Armed criminals have also been known to target visitors ruising in the Amazon region. Check with your cruise company or boat tour operator what their security arrangements are. Many have armed police onboard their vessels 24/7 for the safety of passengers and staff.
Local police and coast guards have also increased their presence along the rivers throughout the region including checkpoints and high speed boats in the event of an emergency.
In the event of an armed robbery, do not attempt to resist attackers or do anything that puts you at risk.
5. Women’s safety in Peru
Women travelers can feel generally confident whilst in Peru, but should expect to draw a little attention, especially if traveling alone. Fortunately, this attention often manifests itself as protective treatment from locals.
However, sometimes you may get some unwanted advances or comments from smooth talking locals known as bricheros. These are usually abandoned as soon as you express your discomfort but if you feel unsafe, talk to a security guard or duck into a shop or restaurant.
Women should be particularly careful to avoid isolated areas and should not get into cabs alone. Hitchhiking is also a bad idea.
Groping does happen on the cramped minibuses (combis). Should it happen, let the driver or ticket seller know. There is also nothing wrong with causing a scene to embarass the offender in front of other passengers.
Be aware of the possibility of drink spiking. Hallucinogenic plants, generally part of traditional shamanic rituals, have been used render tourists senseless before a robbery or assault. Never leave your drink unattended and don’t drink anything you didn’t buy yourself, or at least see poured.
If traveling to more rural areas, dress more conservatively. Some female travelers also recommend wearing a ring to appear married to thwart any potential Peruvian casanovas.
6. Tourist police
If you are the victim of a theft or assault, the Policia de Turismo (Tourism Police) should be your first port of call. Established specially to protect you and the lucrative tourism industry, they speak at least some English and are trained in handling all sorts of crimes against tourists.
The nearest POLTUR office will be able to provide case reports if something is stolen and will contact your embassy in the event of any more serious crimes.
Due to a string of false reporting of theft around tourist spots, you may be questioned quite sternly about your testimony. They may even search your hotel room. Don’t be offended by this, they’re just doing their job. Again, being polite and cooperative is the best way to speed up the process and get you back to your holiday.
If you have any complaints about a hotel, tour company, bus company or even customs agents, the Servicio de Proteccion al Turista, or INDECOPI, has a 24-hour hotline and staff who speak both English and Spanish.
You won’t have to look far to find a member of the Peruvian police force. Hopefully, your only contact with them will be while traveling through borders and control points.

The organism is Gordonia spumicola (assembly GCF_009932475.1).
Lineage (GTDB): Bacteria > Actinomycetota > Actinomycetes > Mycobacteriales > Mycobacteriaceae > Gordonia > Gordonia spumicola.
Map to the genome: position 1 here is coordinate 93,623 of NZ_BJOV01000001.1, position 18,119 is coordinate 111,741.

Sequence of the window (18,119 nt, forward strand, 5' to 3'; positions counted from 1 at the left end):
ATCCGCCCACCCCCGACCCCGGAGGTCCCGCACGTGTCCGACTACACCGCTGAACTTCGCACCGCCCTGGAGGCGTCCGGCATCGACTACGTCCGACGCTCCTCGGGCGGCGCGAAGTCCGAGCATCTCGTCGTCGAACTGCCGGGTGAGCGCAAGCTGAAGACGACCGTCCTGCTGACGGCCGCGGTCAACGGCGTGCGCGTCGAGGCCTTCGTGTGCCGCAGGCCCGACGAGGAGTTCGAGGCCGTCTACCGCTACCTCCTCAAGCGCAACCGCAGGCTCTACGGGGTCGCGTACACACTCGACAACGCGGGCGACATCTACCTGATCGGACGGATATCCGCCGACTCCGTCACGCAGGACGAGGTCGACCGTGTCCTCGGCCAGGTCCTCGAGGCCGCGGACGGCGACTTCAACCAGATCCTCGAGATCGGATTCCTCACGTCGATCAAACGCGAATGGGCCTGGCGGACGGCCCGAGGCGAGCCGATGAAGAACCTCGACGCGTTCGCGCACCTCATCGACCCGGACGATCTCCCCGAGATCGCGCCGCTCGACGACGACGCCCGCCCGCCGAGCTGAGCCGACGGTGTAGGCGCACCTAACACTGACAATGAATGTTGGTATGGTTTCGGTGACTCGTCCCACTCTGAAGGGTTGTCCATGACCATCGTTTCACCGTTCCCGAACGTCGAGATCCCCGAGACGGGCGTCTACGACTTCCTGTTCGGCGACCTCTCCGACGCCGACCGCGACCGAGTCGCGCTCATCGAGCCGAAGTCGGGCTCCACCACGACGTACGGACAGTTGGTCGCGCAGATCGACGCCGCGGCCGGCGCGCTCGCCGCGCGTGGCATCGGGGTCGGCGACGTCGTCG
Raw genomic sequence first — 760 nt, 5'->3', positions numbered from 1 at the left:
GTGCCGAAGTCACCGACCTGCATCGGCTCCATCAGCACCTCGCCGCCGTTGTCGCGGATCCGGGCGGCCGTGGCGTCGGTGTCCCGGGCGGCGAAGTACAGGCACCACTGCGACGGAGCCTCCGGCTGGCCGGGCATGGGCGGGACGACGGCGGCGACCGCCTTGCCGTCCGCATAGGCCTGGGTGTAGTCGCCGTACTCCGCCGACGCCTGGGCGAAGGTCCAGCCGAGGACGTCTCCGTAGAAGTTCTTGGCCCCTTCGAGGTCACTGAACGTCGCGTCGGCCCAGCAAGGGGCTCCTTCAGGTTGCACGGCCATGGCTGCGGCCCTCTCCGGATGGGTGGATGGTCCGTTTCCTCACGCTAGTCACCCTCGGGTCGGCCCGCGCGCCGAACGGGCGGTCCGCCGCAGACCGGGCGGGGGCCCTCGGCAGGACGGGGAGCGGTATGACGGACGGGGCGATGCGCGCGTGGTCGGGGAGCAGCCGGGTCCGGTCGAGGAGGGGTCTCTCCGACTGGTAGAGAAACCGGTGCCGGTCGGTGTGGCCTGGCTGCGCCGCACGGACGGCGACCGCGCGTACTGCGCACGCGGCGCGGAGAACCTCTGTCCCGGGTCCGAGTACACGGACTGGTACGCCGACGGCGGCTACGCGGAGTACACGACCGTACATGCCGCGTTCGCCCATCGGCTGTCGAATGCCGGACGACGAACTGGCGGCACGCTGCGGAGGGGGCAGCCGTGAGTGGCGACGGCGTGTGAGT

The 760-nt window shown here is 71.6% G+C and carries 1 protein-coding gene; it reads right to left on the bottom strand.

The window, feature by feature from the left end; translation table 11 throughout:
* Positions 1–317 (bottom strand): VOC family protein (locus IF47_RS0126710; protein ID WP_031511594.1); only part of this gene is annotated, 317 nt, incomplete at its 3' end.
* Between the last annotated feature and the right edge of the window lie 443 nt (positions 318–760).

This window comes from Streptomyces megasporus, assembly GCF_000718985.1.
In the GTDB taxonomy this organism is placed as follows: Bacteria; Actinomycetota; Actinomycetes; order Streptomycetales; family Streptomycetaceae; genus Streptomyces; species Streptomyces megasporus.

Most of the time you’ll pass through without a problem, but there is a chance they’ll want to check your luggage. These searches are rare but very thorough and can be frustratingly slow.
Despite this, always go out of your way to be polite and cooperative in these situations. The police are there to help you but some of Peru’s law enforcement has a tendency to regard foreigners as either drug runners or political subversives, particularly near the cocaine-plagued Colombian border.
The possession of any drugs is considered a very serious offence in Peru, carrying lengthy jail sentences.
7. Peruvian rebels and conflict
Despite constant reports and rumours about the danger of traveling overland in Peru, there is really very little to be worried about.
The country’s two major rebel organisations, the Sendero Luminoso (Shining Path) and Tupac Amaro Revolutionary Movement (MRTA) have largely dissipated. There has been no major attack or activity in a tourist area since 2002 and what few rebels remain seem to be scattered in the country’s remote north. Many government travel advisories have issued a “Do not travel” notice regarding areas near the Colombian border due to narcotics trafficking and occasional insurgent activity from across the border.
The US Bureau of Diplomatic Security reports that visitors hiking near Choquequirao ruins have been held up and robbed by armed bandits affliated with politically motivated groups.
Rarely, buses traversing these remote jungle areas may be stopped, but these seizures are more likely to result in some strangely generous “voluntary donations” than any hostage taking.
Although visitors have been injured in past incidents, neither group has focused on using foreigners to make political statements.
Nevertheless, roaming bandits and the pattern of armed holdups in the past indicate traveling overland by night is not your best option, especially in the north.